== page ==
Trade unionists watching this front believe the name Southwest One is an indication that something like this in intended to unfold across other areas.
Besides Barnet, another Tory borough which has sallied into action against its workers was Hammersmith and Fulham, which has already privatised some services. The council issued dismissal notices to 4,200 staff, requiring them to reapply for their jobs under new terms and conditions. It wanted to push through cuts in maternity leave, bereavement leave and compassionate leave and introduces compulsory Saturday, Sunday and evening working without any extra pay. Following union opposition the council withdrew its sacking notice at the end of November, but if this attack was halted, the intention behind it has not vanished
The latest battleground is Essex. Here it appears it is not even elected councillors who are leading the way. A report from the Essex county branch of public service union Unison warns
"A secret group of Essex County Council officers has put its services up for sale. All services have been included, and the council is prepared to pay a private company £5.4 billion of Essex taxpayer’s money to do so. Neither councillors nor the cabinet have ever voted on these proposals.
The official notice advertising the contract asks private companies to provide “any and all council services”, and is likely to start from August 2009. They have said that “these services will include but are not limited to corporate and back office functions, environmental services, social care and school related services.”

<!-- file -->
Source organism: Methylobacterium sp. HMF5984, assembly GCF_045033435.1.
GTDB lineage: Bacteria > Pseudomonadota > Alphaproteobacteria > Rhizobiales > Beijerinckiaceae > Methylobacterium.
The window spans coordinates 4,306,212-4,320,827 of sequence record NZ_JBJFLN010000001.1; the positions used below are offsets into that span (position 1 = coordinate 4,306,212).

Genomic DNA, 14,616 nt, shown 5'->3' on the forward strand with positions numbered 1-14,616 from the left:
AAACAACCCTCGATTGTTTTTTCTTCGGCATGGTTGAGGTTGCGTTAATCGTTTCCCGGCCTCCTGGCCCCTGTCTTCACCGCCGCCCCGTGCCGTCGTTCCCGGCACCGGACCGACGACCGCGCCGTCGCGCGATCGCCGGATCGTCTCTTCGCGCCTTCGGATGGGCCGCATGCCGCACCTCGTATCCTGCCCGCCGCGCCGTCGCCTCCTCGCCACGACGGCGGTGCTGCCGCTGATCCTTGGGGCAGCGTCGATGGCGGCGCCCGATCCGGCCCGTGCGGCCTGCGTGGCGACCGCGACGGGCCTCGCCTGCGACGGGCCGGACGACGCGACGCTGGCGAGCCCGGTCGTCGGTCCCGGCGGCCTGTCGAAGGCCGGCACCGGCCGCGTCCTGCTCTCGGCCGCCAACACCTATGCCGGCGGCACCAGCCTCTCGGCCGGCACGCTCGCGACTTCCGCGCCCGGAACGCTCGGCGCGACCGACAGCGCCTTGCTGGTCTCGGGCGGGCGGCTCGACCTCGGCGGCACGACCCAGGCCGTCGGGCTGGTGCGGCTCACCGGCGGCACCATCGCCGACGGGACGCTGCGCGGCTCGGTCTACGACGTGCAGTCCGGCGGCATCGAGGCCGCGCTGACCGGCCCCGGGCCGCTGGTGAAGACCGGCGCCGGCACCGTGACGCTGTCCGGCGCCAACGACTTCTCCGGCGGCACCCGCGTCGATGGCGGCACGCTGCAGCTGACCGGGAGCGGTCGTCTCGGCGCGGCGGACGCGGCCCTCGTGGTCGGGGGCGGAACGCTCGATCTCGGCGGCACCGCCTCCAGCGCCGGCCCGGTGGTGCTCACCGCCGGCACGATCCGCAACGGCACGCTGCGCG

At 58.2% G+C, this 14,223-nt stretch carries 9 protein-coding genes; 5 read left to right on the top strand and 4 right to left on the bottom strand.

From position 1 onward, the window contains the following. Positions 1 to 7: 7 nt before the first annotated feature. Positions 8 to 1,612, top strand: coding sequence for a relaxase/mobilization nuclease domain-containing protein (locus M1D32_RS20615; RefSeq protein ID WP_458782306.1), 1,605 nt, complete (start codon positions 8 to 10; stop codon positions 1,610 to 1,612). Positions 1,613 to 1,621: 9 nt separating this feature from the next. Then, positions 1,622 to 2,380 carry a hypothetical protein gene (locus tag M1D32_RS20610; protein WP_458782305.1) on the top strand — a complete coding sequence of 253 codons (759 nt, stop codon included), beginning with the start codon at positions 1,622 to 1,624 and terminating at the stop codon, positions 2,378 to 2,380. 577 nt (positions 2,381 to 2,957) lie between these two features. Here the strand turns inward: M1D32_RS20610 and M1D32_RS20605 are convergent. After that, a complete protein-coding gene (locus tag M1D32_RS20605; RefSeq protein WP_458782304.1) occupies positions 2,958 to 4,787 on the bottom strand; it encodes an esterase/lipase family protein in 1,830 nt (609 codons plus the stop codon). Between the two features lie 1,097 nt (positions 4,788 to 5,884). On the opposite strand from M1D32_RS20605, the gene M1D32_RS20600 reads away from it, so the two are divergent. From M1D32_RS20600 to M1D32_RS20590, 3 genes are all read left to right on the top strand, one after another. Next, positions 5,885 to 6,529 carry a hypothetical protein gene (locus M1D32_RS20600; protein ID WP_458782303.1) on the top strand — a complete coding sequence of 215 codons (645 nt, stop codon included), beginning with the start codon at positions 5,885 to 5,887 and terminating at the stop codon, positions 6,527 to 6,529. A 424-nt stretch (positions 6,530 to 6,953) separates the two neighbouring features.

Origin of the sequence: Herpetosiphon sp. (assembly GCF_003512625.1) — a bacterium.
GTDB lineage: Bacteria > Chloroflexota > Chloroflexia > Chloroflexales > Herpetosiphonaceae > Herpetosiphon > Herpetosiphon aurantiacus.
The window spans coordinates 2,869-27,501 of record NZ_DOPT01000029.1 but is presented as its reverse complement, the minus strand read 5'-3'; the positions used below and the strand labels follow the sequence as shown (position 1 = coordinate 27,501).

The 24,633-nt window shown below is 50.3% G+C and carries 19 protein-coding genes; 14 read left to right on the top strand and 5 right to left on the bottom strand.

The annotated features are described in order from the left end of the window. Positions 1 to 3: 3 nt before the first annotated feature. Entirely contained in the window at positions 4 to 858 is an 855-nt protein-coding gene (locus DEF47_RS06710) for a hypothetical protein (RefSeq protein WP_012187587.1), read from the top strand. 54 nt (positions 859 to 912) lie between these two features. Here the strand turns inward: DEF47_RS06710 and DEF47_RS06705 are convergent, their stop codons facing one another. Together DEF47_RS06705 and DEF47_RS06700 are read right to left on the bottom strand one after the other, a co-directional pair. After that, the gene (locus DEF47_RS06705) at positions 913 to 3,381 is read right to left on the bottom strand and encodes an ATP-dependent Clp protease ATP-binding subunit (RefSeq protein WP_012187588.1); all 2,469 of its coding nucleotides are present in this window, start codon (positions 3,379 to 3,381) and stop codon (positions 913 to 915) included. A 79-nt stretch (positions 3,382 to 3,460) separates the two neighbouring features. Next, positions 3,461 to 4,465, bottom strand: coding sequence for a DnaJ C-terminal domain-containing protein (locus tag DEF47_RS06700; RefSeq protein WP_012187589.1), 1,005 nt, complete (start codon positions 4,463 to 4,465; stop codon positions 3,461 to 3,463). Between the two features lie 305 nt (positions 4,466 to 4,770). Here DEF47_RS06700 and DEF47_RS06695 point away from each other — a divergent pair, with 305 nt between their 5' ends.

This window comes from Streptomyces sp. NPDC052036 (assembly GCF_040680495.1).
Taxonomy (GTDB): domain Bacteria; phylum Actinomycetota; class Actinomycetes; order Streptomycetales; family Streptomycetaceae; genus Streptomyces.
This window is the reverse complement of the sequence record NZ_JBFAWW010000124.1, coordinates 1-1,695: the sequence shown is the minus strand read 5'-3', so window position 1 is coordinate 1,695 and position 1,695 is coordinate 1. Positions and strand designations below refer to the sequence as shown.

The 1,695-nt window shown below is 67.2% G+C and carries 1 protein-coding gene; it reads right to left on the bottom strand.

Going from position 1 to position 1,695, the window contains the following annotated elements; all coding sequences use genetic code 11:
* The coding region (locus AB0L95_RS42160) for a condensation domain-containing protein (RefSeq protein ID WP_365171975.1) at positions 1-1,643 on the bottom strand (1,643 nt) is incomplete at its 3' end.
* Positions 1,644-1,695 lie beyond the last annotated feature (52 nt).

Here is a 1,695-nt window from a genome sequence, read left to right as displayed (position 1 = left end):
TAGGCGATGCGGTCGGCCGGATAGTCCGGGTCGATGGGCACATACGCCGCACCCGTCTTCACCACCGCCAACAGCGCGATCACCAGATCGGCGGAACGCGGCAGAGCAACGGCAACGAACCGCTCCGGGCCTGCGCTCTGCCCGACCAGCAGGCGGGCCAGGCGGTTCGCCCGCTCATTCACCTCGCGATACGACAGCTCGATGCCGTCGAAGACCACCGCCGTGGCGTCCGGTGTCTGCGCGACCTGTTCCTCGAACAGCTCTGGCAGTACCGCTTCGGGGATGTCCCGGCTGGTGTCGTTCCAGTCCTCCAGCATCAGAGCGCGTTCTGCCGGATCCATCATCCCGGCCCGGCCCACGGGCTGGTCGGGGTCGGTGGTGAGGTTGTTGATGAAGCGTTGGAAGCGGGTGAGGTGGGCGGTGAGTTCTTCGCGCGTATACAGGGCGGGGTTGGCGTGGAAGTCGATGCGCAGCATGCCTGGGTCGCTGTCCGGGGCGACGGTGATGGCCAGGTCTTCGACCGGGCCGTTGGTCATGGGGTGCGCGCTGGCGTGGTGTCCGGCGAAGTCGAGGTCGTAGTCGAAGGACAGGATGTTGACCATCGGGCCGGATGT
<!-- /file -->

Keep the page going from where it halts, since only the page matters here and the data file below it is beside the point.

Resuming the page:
The union says: "The Audit Commission (which regulates councils) states that they should only use this type of contracting if they have already looked at improving services in-house and a range of other options. Essex have failed to do so, and this suggests that this policy is being driven by dogma and political ambition. It is rumoured that council leader Lord Hanningfield is looking to make his name, so he will be a minister for Local Government if the Conservatives win the next general election.
"UNISON believes that the council has broken the law and is in breach of a number of statutory regulations. UNISON has not been consulted about this process, and we are deeply concerned that this will be a repeat of the disaster of Excelcare. In that privatisation, Essex had to intervene shortly after the start of the contract when the lives of vulnerable service users were put at risk in Greenways.
"The contract will run for at least 8 years, and possibly up to 12 years, and is part of an attempt to save £200 million over 3 years, although Essex already has £200 million in their own reserves. These savings can only be achieved by cutting jobs and putting services at risk".
UNISON is setting up a campaign committee in Essex consisting of union activists and other representatives of the local community, including church groups. It says it has called in expert consultants to do a detailed analysis of the proposals, and has submitted a Freedom of Information request demanding the secret plans be made public. The union has also alerted government ministers to what it describes as " potentially unlawful proposals".
Trade unionists and anyone else who wants to get involved in publicity and campaigning are invited to contact the union: